Last Build Date: Sun, 08 Jan 2017 20:01:46 +0000
Sun, 08 Jan 2017 20:01:46 +0000I noticed "freedom from want" seemed to have been unaddressed. Going back to the original FDR speech: "Many subjects connected with our social economy call for immediate improvement. As examples: We should bring more citizens under the coverage of old-age pensions and unemployment insurance. We should widen the opportunities for adequate medical care. We should plan a better system by which persons deserving or needing gainful employment may obtain it. I have called for personal sacrifice, and I am assured of the willingness of almost all Americans to respond to that call. A part of the sacrifice means the payment of more money in taxes. ..." It's sad how those exact words are still extremely relevant today, so many years later.
Thu, 15 Dec 2016 20:20:58 +0000Outstanding. Next, I would love to know the result of a lunch spent on the question, "why are you a Citizenist, while I am a Globalist?" What are the premises underlying THOSE stances? What is/are the root difference(s) in your worldviews? Address that, and you know either how to bridge the gap, or why it's unbridgeable. (And then determine the best strategies for dealing with one another from there. And dealing with trivial issues, like the fact that there are Trump supporters in the world.)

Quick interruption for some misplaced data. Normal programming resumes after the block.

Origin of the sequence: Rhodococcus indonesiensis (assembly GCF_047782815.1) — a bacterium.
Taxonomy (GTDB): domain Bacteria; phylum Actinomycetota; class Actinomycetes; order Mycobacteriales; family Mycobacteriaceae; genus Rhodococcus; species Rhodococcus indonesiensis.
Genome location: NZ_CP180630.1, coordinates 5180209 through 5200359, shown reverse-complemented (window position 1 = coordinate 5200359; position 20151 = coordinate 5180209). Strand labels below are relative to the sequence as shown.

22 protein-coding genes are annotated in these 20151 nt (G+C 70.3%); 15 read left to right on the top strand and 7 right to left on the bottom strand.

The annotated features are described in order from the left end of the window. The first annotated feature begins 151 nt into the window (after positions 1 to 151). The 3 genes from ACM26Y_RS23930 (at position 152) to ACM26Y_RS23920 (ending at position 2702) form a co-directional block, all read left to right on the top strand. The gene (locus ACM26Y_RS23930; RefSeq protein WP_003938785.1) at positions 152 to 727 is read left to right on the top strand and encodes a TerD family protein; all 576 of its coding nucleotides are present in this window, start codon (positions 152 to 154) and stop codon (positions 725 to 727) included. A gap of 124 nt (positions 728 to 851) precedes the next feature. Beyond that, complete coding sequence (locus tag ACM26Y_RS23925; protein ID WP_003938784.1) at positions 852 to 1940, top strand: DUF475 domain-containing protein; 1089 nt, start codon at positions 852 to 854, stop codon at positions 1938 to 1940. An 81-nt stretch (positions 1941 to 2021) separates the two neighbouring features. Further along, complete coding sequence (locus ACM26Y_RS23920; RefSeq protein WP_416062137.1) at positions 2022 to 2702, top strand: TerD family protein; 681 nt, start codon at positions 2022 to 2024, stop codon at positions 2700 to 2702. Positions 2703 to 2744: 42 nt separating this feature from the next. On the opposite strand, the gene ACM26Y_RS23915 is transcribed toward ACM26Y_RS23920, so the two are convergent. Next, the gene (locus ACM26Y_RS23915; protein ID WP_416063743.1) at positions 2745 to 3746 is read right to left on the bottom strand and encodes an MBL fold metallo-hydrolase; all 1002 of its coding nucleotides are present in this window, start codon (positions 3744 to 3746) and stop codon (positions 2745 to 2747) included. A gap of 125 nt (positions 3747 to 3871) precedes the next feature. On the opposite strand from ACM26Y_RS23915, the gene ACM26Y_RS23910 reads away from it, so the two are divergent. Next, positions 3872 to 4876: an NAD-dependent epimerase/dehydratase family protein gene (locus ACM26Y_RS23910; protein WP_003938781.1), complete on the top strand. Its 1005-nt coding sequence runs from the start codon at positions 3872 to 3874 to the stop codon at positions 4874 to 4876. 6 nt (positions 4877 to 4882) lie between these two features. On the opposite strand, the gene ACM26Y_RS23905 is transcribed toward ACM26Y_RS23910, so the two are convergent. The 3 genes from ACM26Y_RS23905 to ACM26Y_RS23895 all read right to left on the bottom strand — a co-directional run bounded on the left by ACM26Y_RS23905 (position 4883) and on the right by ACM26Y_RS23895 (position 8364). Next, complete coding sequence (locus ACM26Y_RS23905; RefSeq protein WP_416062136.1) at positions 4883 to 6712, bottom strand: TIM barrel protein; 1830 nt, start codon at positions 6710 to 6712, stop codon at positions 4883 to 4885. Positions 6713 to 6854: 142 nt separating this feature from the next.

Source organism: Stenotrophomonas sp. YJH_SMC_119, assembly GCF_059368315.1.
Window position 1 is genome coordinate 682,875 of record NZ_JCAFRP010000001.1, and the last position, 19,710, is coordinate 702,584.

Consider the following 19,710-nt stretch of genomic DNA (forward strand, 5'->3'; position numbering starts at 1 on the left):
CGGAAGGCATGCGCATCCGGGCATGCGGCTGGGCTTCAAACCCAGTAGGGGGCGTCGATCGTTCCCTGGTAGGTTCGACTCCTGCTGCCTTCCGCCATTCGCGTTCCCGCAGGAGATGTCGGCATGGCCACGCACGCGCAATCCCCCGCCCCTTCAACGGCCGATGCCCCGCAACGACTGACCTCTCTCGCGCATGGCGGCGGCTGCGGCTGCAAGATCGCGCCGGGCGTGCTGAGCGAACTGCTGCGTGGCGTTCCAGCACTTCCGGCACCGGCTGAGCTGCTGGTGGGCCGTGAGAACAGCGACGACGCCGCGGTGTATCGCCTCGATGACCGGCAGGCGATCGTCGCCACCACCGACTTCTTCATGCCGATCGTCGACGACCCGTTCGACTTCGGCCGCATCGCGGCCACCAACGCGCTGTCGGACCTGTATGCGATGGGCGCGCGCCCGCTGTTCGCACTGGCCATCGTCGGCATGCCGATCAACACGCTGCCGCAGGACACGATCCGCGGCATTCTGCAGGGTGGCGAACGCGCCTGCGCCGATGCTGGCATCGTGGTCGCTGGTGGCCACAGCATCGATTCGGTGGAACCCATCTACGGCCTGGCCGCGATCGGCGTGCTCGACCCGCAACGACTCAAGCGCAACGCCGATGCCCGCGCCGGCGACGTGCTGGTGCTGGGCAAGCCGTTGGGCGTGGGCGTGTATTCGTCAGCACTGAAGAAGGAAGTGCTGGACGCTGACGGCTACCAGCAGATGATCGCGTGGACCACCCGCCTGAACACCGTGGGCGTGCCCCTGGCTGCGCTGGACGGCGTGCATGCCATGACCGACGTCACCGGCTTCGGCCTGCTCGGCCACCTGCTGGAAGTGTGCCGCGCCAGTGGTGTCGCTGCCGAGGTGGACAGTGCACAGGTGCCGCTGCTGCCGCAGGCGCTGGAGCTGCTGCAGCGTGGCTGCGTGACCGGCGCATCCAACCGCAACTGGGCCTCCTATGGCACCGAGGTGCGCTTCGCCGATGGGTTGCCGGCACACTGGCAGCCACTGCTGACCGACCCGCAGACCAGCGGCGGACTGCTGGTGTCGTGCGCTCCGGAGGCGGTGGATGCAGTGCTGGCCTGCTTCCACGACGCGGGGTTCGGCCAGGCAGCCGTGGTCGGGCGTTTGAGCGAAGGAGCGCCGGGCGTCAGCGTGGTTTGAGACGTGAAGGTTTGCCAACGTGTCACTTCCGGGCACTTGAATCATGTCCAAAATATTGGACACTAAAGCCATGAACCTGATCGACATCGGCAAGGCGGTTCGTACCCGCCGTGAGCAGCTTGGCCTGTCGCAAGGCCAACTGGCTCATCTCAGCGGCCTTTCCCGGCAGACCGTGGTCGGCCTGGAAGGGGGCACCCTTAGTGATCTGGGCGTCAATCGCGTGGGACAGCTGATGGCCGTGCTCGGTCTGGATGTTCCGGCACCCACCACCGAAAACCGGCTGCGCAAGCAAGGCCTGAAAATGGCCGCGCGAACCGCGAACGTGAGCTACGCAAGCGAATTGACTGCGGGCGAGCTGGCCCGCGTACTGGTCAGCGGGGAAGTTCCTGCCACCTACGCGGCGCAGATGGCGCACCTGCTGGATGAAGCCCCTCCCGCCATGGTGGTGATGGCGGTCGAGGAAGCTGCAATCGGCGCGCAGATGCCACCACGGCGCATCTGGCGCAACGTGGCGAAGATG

Wed, 14 Dec 2016 20:11:14 +0000Although I'm willing to agree in theory that both the US "right" and "left" can probably benefit from deeper dialogue, I think there's an issue that predominantly impacts that extension of the US right known as the "alt-right". Basically, the issue is this: The alt-right has linked very real stresses (financial and otherwise) impacting working people to a pre-cooked set of notions and what they declare to be solutions to those problems. Those are two very distinct layers and they have successfully merged them in the minds of Trump supporters. This makes real dialogue almost impossible. A good example is climate change: They seem to need to reject the existence of human-induced climate change in order to also deflect (what they perceive to be) its only possible solution: Stronger state control and mandates. Thus, to date we've seen exceedingly few "conservative" approaches or discussions to solving or at least economically mitigating the very serious problems that will arise. The left, meanwhile, hasn't been too great in terms of clearly acknowledging and then proposing solutions impacting the lives traditional working class America. And of course, part of this is because many of us live in the big US urban centers so there's usually new opportunities out there for us. But my personal feeling is that we "lefties" allowed too much deregulation to occur and lost industries that in (eg) Germany and other highly unionized countries still provide significant wages for a real middle class. So we played a role in getting us to where we are. But like during George W Bush's second term in office, we have a significant portion of the US population willing to vote against their own interests and (unknowingly) for increasing the odds of the dissolution of the US as a single entity. And I don't think this can be fixed until the heart of the problem (lack of education, insufficient capital, lack of intercultural awareness, critical thinking tools and background) is solved. The "right" is unable to realistically participate in any true solution to both their plight and the plight of the US in the 21st century.